Early mornings, following the silhouettes in the crimson dust of the rising sun, adrenaline rushes down the rocky descents, friendly banter and strangers turning into friends as the wheels creak and turn, the rocks turn to sand, the ups into downs, the morning into afternoons. And postcard beautiful cliché scenery: the yellow grass, huge sandstone boulders and outcrops, almost always topped with incredible wild ficus trees, roots snaking down down down the rough rock. And of course, the wise old giants of this ancient land: baobabs planted firmly in the sand, their silhouettes still burning behind my eyes…
Also, yes, we did see animals. Elephant sightings on the first day, near enough to be thrilled and far enough not to panic. Apparently elephant charges are not unheard of, and there were no guns, but only our ranger’s knowledge of animal behaviour to protect us. A zebra running amok almost took out a few riders, and otherwise we also saw some kudu, eland, giraffes.
The camps were all very special and unique. Once our tents were pitched on the thick sand of a hundreds of meters wide dry river bed, with the dining area under the low branches of huge trees on the river bank. At almost every camp there were rocky koppies to scramble up and watch the magnificent sunsets from. Fly-camp in Zimbabwe boasted a bar area on the top of a cliff, overlooking the elephants that are fed with truckloads of oranges to keep them from raiding the citrus farms. And at Mapungubwe we watched the sunset where the Sashe and the Limpopo meet, and thus Botswana, South Africa and Zimbabwe were tucked in tight together as the sounds of the night and the milky way took centre stage.
It was at Fly Camp that one of our own tried to photograph the pachyderms and tumbled about 9 meters down the rocks, setting in motion a chain of events, including a dramatic rescue from the incident team that had been hoping for a chance to use their skills… a helicopter trip for him, watching his team struggle through the bush way below and being dropped at every stop to join us for juice and biltong… and then on the last night being carried (all 100kg of him, as well as a small shebeen of liquid refreshments and ice, loaded on top) in a plastic stretcher up a koppie for sundowners. He ain’t heavy… uhm… scratch that! He is VERY heavy, but he’s our brother! During this mission-no-one-gets-left-behind it was once again proven that I had become “one of the boys”. While the stretcher is being loaded with more and more bottles of dead weight, I step forward and kindly offer to carry some glasses. “What?!”, the gentlemen exclaim, “jy’t ons in ons m$@ in gery, you are going to help us carry him!”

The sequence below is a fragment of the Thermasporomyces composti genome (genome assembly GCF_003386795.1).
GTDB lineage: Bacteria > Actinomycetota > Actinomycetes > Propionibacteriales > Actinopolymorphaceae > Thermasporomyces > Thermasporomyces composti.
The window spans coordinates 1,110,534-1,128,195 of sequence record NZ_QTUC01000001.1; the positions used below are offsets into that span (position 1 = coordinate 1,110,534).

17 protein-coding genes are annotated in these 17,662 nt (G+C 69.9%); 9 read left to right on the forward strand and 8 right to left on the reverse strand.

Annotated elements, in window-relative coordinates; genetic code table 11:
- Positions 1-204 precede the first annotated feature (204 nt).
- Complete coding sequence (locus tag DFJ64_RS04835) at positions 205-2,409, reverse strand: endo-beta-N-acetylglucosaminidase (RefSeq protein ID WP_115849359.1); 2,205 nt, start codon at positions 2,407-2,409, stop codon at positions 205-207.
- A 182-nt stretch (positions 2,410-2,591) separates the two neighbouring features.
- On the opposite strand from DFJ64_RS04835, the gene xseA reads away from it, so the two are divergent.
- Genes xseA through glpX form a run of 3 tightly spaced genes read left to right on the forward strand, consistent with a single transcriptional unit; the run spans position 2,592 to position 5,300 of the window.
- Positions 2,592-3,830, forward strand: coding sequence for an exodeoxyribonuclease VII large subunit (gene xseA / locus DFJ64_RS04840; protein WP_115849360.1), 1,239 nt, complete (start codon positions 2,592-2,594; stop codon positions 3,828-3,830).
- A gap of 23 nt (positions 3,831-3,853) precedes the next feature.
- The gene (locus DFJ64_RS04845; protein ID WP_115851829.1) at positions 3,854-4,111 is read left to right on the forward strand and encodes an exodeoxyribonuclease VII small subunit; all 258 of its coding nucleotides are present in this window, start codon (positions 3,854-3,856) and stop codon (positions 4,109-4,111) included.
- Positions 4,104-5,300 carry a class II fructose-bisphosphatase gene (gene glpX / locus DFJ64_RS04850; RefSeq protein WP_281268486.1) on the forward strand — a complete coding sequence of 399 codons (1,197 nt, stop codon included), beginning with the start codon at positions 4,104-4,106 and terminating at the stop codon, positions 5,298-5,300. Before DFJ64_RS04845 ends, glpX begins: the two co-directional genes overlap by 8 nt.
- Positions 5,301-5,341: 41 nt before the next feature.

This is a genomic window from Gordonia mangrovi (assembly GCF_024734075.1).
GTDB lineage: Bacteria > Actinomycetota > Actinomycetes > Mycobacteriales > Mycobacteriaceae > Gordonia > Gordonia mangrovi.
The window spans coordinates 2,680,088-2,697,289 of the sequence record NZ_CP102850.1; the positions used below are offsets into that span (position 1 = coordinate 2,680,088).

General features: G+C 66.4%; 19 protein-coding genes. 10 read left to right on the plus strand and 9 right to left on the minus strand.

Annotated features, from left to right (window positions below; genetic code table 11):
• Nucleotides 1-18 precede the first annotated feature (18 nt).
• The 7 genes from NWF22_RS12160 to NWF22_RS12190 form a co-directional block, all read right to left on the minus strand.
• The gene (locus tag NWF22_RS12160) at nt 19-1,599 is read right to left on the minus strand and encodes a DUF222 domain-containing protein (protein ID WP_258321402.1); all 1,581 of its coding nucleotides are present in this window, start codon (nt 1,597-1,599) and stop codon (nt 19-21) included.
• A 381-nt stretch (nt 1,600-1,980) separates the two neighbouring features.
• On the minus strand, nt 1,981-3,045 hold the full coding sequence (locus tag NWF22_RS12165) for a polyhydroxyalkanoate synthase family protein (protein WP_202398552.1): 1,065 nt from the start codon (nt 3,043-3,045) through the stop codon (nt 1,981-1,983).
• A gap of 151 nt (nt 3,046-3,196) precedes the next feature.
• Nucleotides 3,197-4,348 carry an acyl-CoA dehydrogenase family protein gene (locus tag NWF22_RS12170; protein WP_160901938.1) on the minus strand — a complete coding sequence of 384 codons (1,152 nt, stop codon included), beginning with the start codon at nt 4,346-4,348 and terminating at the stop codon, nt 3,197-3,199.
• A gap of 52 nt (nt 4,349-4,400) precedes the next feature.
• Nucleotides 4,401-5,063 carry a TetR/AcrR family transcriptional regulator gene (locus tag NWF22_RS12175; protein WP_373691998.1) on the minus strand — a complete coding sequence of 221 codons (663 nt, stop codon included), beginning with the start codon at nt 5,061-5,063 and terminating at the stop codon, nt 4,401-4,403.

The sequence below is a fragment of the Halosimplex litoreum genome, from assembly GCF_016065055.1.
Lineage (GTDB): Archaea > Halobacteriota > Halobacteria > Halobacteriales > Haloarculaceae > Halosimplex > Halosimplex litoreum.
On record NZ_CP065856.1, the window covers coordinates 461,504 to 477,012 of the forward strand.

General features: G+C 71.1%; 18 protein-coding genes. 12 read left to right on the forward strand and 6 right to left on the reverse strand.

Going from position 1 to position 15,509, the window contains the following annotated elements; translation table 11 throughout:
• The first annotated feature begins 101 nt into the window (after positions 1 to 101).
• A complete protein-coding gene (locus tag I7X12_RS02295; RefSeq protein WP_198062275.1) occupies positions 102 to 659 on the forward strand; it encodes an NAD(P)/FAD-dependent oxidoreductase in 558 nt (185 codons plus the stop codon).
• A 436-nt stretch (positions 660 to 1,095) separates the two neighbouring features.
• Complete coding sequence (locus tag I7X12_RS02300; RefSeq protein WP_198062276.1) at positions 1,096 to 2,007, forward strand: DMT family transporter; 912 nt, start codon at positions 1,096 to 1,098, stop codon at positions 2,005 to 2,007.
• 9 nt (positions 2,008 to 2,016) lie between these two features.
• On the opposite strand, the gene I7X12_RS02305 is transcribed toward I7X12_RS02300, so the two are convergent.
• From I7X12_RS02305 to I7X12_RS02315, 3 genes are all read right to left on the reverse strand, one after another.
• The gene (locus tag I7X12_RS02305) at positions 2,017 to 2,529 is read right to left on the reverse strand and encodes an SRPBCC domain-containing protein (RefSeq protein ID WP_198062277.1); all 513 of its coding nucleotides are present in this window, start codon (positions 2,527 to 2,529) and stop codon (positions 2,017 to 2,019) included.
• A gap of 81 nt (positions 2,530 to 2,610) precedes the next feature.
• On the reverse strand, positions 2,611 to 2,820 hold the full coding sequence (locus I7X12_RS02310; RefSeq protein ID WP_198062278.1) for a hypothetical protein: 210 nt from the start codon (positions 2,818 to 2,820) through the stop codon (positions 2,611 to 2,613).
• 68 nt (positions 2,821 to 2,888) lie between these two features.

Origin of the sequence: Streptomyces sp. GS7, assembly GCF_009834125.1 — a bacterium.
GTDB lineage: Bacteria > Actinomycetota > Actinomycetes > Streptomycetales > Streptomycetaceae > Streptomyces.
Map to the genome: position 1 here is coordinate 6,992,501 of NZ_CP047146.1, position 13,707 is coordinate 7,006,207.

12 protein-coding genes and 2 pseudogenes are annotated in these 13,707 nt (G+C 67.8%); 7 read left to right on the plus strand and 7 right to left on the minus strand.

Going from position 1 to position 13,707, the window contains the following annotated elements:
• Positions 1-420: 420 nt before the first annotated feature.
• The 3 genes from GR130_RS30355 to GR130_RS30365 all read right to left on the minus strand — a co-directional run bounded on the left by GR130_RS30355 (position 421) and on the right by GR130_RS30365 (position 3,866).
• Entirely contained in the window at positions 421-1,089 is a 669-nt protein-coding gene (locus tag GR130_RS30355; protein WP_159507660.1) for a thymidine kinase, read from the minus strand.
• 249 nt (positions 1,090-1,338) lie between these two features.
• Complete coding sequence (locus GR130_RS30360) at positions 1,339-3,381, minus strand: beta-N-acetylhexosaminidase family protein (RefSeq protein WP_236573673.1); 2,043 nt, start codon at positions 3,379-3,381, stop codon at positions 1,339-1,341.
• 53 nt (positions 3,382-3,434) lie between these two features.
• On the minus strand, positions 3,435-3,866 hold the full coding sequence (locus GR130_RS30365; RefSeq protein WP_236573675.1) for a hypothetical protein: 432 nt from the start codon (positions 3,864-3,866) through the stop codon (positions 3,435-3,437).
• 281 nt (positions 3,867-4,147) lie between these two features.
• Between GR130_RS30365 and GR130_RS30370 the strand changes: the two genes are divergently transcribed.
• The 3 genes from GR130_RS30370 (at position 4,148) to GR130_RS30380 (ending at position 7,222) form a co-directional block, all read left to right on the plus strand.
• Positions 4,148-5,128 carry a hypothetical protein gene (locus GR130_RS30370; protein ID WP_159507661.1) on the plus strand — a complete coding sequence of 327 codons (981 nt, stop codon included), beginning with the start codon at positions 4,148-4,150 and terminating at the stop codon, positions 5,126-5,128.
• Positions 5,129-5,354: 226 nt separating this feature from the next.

I packed the extra flowers just in case, but the group amazed me with their willingness to join in the madness. Every day, more of them asked for flowers, and by the evening of the 3rd, I sat at my tent for a very long time, decorating and then re-decorating 20 helmets. And they loved their special do’s: be it mohawks or plaits, technicolor halo’s or more sophisticated rose-and-ivy-meets-rudy-project, porcupine/alien invasion look or dangling tonic cans… or all of the above! I am currently undergoing therapy to cope with the trauma of being seriously outdone in outrageous headgear…I had better get over it soon because the money could be much better spent at my local bike shop.
The memory of Jan volunteering to wear his leopard-print tutu to match my outfit (yes, it was a pre-requisite that I had to ride in my leopard print dress on my birthday) cheers me up though, as well as the knowledge that we were the one team who never had to ask: now where did we park our bikes? And of course: at least I was the only cow clang-elang-ing this way and that, thanks to an authentic old and rusted cow-bell that our ranger begged from the locals and presented me with as a birthday gift. Which I then of course fastened to my back and carried for the next two days… wonder why there was no wildlife sightings from then on?…Speaking of gifts.
Anyone who has tried walking or riding with me where rocks or shells can be seen, will know that I get seriously OCD about it, and just HAVE to stop and choose the nicest ones, and carry it home with me. On this tour i have picked up quite a selection of glittering quartz crystals, green and pink rocks, as well as the ever-present heart-shaped one. But in addition to the ones I chose myself, I also brought home a huge, heavy, plain old rock, placed in my camelbak early one day in an effort to slow me down. So much for looking after the lady. The joke was on them, though, for it neither slowed me down nor made me grumpy, and in the end I had the guys all sign it and brought it home as a momento and a doorstop.
Yes I know. Once again I have exceeded the allotted word-count for a ride report… sorry. (not). Just trying to give glimpses of the amazing time we had on Tour de Tuli, honestly a bucket-list experience. ;”
Mostly, you just had to be there.